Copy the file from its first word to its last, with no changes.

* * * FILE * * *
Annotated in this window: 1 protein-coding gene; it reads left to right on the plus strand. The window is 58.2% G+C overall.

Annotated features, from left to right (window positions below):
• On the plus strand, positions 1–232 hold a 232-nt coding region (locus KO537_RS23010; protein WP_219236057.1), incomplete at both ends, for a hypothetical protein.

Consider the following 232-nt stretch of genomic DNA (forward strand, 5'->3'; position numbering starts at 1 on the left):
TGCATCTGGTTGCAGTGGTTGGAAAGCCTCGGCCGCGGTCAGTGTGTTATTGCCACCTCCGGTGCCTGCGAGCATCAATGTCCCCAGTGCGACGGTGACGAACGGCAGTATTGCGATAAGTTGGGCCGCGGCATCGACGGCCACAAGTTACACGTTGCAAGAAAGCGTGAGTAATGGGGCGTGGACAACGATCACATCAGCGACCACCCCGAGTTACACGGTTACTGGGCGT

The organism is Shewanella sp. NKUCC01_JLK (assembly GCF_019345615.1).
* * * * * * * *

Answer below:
Annotated in this window: 1 protein-coding gene; it reads left to right on the plus strand. The window is 58.2% G+C overall.

Annotated features, from left to right (window positions below):
• On the plus strand, positions 1–232 hold a 232-nt coding region (locus KO537_RS23010; protein WP_219236057.1), incomplete at both ends, for a hypothetical protein.

Consider the following 232-nt stretch of genomic DNA (forward strand, 5'->3'; position numbering starts at 1 on the left):
TGCATCTGGTTGCAGTGGTTGGAAAGCCTCGGCCGCGGTCAGTGTGTTATTGCCACCTCCGGTGCCTGCGAGCATCAATGTCCCCAGTGCGACGGTGACGAACGGCAGTATTGCGATAAGTTGGGCCGCGGCATCGACGGCCACAAGTTACACGTTGCAAGAAAGCGTGAGTAATGGGGCGTGGACAACGATCACATCAGCGACCACCCCGAGTTACACGGTTACTGGGCGT

The organism is Shewanella sp. NKUCC01_JLK (assembly GCF_019345615.1).